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The Dream Is LostVoting Rights and the Politics of Race in Richmond, Virginia$
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Julian Maxwell Hayter

Print publication date: 2017

Print ISBN-13: 9780813169484

Published to Kentucky Scholarship Online: September 2017

DOI: 10.5810/kentucky/9780813169484.001.0001

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Strictly Political

Strictly Political

Racial and Urban Politics and the Rise of the Richmond Crusade for Voters before 1965

Chapter:
(p.19) 1 Strictly Political
Source:
The Dream Is Lost
Author(s):

Julian Maxwell Hayter

Publisher:
University Press of Kentucky
DOI:10.5810/kentucky/9780813169484.003.0002

Chapter 1 reimagines the origins of the civil rights movement by examining the suffrage crusades that predated the Voting Rights Act (VRA) of 1965. The women and men of the Richmond Crusade for Voters were the legatees of a drawn-out struggle against racist civility and white paternalism in Virginia. Moderate racial reforms, led by men such as Gordon Blaine Hancock, characterized race relations in Richmond before the 1950s. Brown v. Board of Education (1954) ended racist civility in Virginia. The Crusade and the National Organization for the Advancement of Colored People (NAACP) more immediately emerged in opposition to massive resistance to public-school integration and racist urban-renewal policies. This organization eventually outmobilized Harry Byrd’s political machine by paying poll taxes. With the help of the NAACP and its “Miracle of 1960” campaign, the Crusade elected an African American, B.A. “Sonny” Cephas, to the Richmond City Council in 1964.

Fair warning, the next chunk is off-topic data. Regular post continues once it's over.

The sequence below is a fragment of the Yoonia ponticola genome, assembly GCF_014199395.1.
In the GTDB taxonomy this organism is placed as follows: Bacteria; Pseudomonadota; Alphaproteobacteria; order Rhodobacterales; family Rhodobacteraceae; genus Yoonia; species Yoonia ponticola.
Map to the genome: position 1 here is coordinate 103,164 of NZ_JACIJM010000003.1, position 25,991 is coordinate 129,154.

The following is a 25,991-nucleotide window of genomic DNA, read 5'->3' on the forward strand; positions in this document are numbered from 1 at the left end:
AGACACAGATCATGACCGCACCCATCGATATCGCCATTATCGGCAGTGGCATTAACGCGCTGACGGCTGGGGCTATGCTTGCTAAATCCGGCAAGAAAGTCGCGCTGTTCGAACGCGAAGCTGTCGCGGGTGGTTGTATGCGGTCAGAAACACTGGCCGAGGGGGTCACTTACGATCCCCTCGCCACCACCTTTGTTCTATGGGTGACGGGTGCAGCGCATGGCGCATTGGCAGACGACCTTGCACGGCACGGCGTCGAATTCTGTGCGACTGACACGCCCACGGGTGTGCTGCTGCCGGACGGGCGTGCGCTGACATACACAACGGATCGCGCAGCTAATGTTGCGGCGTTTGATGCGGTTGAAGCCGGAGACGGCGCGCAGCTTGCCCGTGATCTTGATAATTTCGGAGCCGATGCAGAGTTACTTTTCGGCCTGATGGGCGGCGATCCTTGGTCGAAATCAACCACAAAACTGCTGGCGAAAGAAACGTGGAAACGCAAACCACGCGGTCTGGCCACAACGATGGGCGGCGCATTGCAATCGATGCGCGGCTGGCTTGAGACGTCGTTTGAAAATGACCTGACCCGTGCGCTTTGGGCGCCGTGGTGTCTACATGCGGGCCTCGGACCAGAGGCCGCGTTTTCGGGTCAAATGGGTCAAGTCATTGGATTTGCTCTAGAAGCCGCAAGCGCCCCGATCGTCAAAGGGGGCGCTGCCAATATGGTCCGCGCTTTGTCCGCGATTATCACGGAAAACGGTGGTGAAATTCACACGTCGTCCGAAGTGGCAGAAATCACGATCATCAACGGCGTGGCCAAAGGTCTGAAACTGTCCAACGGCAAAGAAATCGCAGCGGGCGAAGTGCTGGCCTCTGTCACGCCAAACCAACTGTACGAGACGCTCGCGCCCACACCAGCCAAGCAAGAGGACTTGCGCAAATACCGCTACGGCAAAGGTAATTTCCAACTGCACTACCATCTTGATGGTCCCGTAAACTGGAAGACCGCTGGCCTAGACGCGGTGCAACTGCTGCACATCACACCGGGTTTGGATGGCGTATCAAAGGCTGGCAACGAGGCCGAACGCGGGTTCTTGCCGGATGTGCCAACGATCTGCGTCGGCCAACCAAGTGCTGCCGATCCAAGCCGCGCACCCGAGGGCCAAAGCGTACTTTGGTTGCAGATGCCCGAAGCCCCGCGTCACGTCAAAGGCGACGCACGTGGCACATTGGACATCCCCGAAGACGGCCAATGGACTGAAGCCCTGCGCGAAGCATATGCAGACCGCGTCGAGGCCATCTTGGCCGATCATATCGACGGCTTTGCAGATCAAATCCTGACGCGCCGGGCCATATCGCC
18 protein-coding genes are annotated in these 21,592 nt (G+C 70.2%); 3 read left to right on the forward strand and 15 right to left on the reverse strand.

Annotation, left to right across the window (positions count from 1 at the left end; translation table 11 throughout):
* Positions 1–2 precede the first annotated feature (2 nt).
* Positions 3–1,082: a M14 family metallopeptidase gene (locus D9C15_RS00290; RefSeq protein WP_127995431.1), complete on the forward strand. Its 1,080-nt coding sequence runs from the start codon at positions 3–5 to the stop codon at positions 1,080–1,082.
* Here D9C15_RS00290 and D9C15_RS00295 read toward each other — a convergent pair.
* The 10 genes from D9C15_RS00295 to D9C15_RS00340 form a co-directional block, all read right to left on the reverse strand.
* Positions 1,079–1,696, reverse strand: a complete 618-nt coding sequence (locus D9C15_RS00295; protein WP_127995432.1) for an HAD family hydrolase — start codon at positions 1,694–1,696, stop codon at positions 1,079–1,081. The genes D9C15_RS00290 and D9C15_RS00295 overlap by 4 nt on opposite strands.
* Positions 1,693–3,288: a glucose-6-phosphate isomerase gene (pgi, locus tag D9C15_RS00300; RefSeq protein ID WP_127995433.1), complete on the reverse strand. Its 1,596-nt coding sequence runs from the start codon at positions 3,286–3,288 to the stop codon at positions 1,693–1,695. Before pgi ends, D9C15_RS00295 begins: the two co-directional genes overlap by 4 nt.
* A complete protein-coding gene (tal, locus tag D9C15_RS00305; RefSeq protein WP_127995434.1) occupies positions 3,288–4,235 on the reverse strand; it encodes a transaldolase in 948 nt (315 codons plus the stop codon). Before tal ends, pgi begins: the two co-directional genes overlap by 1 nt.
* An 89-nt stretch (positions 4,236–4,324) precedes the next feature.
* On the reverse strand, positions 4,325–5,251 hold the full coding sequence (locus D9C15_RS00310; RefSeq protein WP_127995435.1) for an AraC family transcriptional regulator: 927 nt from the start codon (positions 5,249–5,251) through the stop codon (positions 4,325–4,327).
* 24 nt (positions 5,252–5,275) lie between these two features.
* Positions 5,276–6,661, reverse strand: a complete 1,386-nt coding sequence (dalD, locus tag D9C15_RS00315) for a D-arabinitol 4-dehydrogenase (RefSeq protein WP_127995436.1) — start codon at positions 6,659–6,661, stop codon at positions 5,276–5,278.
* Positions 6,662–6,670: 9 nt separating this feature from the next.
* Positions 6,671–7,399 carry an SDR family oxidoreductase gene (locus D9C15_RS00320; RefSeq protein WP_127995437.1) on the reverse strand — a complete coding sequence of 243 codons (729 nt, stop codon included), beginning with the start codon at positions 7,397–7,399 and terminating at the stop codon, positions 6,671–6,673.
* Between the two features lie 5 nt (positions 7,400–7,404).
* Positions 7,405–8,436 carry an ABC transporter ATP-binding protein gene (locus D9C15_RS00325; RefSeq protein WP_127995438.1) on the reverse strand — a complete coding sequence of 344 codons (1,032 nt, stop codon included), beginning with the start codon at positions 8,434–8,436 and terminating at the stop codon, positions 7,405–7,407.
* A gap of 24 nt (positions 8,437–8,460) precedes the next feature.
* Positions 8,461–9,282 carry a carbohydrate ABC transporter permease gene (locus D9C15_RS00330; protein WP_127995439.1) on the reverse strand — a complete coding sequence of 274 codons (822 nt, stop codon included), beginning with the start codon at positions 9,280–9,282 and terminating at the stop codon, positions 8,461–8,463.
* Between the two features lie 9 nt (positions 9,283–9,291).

Keywords:   Gordon Blaine Hancock, white paternalism, Brown v. Board of Education, massive resistance, Harry F. Byrd, urban renewal, poll tax, Richmond Crusade for Voters, NAACP, Miracle of 1960, B. A. “Sonny” Cephas

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